Wednesday, May 22, 2013
Crazy Came Knocking and I Didn't Even Reach for the Handle on the Barcalounger
How do you know when when you've left Divorceville for good?
Maybe it's when there's absolutely nothing you miss about your ex anymore. Maybe it's when you read a fabulous short story about the break-up of a marriage and you think to yourself, wow, what an amazing story--I'm going to send it to my ex-husband--and then you stop yourself and say, nah...why would I want to waste an envelope and some cool stamps with pictures of bonsai trees on them to do something stupid and crazy like that.
Joshua Ferris's short story "The Fragments" in the April 29th issue of The New Yorker is a heartbreaking chronology of the disintegration of a marriage. The narrator's wife is a busy New York attorney and, through a crossed-signals cellphone connection, he learns that she's cheating on him when he hears fragments of her conversation with another man. "That night, Katy came home later than usual. He feigned sleep. With the lights off, she tiptoed into the bedroom, making no effort to wake him. He wanted to give her an opportunity to say something, he wanted her to say something, but she slid in lightly and was soon asleep. What hurt more--her peaceful sleep or the silence that preceded it?"
As the narrator stumbles through the ensuing days unable to confront his wife, unable to work, unable to call a friend, and unable to confront his distress, he takes in the fragments of other people's conversations. Through these disjointed eavesdroppings on the communications of others, Ferris weaves a sort of surreal narrative for a narrator who's too flattened to think his own thoughts.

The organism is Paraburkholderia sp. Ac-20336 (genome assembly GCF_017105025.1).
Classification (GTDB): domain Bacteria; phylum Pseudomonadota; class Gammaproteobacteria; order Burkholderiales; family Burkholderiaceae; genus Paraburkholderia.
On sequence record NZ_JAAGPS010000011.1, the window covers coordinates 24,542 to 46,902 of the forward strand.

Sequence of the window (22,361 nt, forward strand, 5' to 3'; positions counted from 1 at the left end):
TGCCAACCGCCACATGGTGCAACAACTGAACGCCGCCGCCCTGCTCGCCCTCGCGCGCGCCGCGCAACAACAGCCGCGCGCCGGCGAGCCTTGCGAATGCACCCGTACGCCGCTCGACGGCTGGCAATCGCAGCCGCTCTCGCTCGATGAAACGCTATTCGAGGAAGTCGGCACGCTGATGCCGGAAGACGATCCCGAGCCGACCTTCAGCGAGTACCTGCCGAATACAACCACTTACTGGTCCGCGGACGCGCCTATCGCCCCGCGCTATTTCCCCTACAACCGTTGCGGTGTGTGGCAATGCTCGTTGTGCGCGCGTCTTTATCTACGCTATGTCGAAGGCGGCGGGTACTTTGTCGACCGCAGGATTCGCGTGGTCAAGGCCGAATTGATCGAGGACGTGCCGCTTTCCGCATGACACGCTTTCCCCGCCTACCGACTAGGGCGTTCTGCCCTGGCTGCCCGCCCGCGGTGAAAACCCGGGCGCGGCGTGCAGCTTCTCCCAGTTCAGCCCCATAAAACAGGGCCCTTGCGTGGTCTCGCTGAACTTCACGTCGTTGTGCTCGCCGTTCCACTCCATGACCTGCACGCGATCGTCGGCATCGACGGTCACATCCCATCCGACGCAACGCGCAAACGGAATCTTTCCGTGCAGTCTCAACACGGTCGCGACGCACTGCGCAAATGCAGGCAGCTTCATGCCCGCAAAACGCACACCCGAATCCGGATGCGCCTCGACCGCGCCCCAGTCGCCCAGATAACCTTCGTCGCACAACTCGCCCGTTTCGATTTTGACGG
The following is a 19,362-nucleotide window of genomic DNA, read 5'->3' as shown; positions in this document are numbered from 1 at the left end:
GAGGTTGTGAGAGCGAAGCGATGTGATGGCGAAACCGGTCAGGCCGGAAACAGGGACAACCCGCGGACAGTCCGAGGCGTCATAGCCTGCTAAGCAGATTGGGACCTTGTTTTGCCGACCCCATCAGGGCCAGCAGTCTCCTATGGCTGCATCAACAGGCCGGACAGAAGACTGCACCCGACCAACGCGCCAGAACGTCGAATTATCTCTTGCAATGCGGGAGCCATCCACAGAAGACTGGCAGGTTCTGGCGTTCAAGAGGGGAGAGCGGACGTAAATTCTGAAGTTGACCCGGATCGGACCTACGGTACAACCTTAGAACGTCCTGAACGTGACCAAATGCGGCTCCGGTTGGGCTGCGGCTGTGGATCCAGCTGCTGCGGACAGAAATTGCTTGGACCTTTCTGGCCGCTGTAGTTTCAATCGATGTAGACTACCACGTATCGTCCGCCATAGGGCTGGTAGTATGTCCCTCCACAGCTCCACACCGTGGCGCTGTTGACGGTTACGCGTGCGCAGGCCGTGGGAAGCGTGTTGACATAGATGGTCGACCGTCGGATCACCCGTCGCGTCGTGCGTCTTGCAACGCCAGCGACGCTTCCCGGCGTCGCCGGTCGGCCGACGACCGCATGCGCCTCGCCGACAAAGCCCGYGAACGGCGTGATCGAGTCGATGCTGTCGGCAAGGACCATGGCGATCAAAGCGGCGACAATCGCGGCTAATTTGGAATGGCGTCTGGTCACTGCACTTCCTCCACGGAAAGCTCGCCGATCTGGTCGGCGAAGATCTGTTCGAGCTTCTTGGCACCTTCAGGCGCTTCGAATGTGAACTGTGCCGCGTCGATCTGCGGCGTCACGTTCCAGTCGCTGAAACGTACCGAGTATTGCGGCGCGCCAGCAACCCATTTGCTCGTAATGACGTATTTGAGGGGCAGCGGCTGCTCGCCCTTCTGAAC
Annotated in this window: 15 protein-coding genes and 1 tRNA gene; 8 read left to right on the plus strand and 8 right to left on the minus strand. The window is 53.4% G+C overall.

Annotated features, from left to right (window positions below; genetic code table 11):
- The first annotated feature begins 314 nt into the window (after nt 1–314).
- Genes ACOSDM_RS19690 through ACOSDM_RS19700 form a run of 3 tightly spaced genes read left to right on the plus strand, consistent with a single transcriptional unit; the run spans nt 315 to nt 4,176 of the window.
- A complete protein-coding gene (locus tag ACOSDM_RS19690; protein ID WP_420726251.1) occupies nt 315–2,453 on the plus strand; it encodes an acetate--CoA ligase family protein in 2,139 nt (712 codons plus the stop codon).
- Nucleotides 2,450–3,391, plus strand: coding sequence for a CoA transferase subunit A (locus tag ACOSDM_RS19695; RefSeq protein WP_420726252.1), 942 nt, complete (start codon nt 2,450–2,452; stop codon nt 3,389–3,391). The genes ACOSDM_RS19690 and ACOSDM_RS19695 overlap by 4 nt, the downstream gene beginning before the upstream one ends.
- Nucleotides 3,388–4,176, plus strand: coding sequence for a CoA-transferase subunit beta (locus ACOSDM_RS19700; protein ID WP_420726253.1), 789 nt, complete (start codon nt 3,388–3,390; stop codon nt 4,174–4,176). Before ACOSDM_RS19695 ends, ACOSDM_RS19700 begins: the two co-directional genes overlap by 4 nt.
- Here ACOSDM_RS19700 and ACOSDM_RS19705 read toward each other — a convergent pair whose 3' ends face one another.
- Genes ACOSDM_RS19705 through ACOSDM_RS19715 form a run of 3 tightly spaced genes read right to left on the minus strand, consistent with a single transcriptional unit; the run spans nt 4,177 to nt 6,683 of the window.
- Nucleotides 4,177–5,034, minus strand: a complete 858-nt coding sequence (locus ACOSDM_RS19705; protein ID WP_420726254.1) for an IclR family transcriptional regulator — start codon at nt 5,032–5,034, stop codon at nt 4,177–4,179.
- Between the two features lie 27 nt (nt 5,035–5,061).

When Katy calls the narrator after staying out an entire night, he hangs up on her and then hauls himself up from the sofa. "He walked through the apartment. He'd done this two nights in a row. He was sick of doing it. Everything that was 'hers' hurt one way. Things that were 'theirs' hurt differently. The last thing he wanted to have to do was sort and divide it all."
In the end, the narrator goes to the window and calls to passersby to come up to the apartment and take whatever they want. Later, as Katy approaches the apartment building, "She recognized the polka-dot roller bag that the first man was pulling behind him. When she reached the landing, he was standing in the open doorway, going through their wedding album with another man."
Yes, that's how it is.
How it was.
While I never gave away The Someone's stuff, I might have if I'd thought of it. But when I packed up and moved out of the house he wanted to keep for himself and his new wife, I did take all the blank CDs and the Sharpies. Crazy, right?